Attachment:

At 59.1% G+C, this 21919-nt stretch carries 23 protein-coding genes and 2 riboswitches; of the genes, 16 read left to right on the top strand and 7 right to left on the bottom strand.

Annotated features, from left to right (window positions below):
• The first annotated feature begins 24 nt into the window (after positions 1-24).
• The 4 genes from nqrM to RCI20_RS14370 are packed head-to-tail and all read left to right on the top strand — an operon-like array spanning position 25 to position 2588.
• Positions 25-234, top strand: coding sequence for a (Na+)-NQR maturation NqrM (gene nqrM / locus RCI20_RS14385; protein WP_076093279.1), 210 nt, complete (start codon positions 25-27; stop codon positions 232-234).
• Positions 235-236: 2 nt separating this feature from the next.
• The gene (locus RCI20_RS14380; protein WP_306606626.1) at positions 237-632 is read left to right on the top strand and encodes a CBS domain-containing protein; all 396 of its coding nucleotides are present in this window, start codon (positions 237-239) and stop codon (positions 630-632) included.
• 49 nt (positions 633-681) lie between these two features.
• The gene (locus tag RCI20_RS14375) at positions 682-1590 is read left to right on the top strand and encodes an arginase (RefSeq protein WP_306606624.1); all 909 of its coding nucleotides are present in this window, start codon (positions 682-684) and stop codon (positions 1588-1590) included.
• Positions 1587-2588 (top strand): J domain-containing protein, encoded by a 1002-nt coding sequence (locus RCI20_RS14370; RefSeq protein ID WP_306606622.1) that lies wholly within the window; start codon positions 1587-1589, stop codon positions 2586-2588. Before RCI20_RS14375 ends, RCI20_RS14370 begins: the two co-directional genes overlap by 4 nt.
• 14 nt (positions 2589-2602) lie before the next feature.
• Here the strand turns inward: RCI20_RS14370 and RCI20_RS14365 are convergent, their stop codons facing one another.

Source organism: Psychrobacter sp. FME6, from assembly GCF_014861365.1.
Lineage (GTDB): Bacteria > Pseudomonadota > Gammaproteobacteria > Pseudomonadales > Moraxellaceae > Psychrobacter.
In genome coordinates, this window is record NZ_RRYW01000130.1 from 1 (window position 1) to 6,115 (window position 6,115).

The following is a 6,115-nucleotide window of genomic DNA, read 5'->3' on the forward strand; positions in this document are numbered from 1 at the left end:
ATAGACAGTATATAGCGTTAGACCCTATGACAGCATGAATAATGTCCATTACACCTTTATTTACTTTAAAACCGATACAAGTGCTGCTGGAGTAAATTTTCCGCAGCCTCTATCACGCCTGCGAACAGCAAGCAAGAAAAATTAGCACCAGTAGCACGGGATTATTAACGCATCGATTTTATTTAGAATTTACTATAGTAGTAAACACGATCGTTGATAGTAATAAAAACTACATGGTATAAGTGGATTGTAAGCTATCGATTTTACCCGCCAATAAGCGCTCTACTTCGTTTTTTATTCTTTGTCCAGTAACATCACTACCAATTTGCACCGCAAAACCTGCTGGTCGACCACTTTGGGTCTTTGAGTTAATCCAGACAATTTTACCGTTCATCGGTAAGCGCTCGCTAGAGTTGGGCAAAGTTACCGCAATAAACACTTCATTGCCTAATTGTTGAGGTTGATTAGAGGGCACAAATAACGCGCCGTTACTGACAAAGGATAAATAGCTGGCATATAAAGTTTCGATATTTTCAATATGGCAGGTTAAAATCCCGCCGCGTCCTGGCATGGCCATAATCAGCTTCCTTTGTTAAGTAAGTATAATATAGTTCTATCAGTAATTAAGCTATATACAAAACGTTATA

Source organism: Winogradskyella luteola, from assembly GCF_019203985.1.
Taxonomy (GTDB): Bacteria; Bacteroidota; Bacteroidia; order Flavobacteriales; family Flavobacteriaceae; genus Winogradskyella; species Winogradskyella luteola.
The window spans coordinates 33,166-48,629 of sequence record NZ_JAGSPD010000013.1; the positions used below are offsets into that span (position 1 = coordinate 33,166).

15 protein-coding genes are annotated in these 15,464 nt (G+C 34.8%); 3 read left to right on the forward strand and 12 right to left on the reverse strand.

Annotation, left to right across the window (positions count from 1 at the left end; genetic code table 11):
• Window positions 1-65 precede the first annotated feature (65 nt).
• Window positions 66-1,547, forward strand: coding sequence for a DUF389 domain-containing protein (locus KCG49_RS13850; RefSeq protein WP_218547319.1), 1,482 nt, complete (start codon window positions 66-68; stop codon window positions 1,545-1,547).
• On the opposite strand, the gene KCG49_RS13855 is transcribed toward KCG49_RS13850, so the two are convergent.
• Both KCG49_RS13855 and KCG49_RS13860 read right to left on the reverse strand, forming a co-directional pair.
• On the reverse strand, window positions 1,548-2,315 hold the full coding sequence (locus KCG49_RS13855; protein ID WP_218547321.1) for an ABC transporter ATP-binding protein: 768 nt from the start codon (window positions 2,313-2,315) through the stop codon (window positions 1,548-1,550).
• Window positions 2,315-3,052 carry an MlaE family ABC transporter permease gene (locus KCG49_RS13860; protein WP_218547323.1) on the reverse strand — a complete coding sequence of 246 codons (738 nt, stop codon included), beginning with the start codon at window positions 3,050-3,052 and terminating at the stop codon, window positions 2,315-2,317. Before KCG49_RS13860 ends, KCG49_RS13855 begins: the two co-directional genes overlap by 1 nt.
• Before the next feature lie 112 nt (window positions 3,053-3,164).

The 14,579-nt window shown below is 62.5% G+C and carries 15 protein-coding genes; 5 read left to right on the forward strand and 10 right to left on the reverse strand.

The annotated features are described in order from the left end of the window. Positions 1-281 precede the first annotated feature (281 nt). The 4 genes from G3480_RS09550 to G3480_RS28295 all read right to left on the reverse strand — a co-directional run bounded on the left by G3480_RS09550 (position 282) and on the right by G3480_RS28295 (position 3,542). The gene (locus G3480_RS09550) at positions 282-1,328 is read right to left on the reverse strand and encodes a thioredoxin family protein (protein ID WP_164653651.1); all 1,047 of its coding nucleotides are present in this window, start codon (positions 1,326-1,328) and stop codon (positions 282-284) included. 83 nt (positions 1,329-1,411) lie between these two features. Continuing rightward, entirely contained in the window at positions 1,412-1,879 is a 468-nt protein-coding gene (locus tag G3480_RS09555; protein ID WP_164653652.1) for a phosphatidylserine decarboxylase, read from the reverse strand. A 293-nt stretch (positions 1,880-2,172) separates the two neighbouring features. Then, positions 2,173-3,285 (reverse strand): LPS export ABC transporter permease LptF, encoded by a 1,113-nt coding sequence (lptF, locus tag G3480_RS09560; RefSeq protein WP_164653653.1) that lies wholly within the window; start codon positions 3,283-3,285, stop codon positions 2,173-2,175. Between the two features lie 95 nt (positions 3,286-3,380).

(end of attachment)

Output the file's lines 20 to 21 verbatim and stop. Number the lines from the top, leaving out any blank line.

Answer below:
The window spans coordinates 33,166-48,629 of sequence record NZ_JAGSPD010000013.1; the positions used below are offsets into that span (position 1 = coordinate 33,166).

15 protein-coding genes are annotated in these 15,464 nt (G+C 34.8%); 3 read left to right on the forward strand and 12 right to left on the reverse strand.